Carrie Underwood's new album comes sweeping into stores

The Checotah native released Tuesday “Blown Away,” featuring her most eclectic and mature sound to date along with a heartfelt tribute to her hometown.
by Brandy McDonnell Published: May 2, 2012
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Since rocketing to superstardom in 2005, Carrie Underwood has typically spent every other autumn getting dolled up for photo shoots, making TV appearances and handling all the hoopla involved with releasing a new album.

Last October, though, the five-time Grammy winner was visiting her native state rather than New York or Los Angeles. She helped build a treehouse-themed playground, which she funded through her charitable foundation, at Marshall Elementary School in her hometown of Checotah. She spent time with relatives, friends and teachers who schooled her there at Marshall.

The 2005 “American Idol” winner even made a trip back to her collegiate alma mater, Northeastern State University in Tahlequah, where she participated in the homecoming festivities and received a distinguished alumnus honor.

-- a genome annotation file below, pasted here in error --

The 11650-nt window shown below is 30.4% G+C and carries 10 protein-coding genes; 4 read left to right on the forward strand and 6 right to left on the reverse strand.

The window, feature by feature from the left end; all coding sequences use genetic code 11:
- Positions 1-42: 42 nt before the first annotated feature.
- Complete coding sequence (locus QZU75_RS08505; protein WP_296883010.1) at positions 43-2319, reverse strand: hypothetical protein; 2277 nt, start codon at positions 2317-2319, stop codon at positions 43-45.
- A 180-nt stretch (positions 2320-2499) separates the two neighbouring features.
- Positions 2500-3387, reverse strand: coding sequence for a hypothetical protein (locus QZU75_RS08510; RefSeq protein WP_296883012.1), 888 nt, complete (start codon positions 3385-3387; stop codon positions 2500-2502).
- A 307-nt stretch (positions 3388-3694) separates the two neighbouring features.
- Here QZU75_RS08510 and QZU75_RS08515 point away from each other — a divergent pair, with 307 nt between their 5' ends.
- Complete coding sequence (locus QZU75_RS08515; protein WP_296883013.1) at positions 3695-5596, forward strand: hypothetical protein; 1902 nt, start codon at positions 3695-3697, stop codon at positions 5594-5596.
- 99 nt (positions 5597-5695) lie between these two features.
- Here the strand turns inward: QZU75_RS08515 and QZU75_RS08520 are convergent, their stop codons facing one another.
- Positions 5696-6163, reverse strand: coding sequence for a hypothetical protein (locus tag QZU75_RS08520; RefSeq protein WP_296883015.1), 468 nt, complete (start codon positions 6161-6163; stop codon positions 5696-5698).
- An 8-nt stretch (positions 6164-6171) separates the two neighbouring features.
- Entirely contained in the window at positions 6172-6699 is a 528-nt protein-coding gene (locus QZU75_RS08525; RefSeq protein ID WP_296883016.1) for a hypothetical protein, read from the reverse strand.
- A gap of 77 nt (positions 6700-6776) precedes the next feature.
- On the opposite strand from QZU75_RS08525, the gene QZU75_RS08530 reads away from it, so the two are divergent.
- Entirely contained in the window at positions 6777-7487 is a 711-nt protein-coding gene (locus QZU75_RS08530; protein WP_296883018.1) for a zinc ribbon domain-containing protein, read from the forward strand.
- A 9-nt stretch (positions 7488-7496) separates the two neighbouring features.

“I've been able this summer to work a lot on my next album. I'm in and out of the recording studio, kind of taking things a little bit slower, which has been really nice because I've been able to do stuff like this,” she told The Oklahoman at the time.

“I feel really blessed and lucky to grow up here.”

After releasing her first three multiplatinum-selling albums — 2005's “Some Hearts,” 2007's “Carnival Ride” and 2009's “Play On” — every two years like clockwork, the country music standout took an extra six months to craft her fourth record, “Blown Away.”

And the new album, which swept into stores Tuesday, boasts a markedly more mature and eclectic sound than any of Underwood's previous efforts.

The album's title track vividly tells the tale of an abused girl who leaves her drunken father to the churning winds of fate during an Oklahoma tornado. The relatable tearjerker “Forever Changed” chronicles a woman's courtship, marriage and birth, followed by the loss of her memory, while her daughter struggles to cope. A chilling story about the wife and mistress of a supposedly good man meeting face-to-face for the first time at his funeral, “Two Black Cadillacs” practically begs to be made into a music video or maybe even a movie.

“I feel like we took things in a lot of different directions, things that are new for me, that darker, heavier tone, a little more dramatic. And we also do some songs that are really, really organic and sweet,” Underwood, 29, said during a recent live Q&A with Billboard.com.


by Brandy McDonnell
Entertainment Reporter
Brandy McDonnell, also known by her initials BAM, writes stories and reviews on movies, music, the arts and other aspects of entertainment. She is NewsOK’s top blogger: Her 4-year-old entertainment news blog, BAM’s Blog, has notched more...
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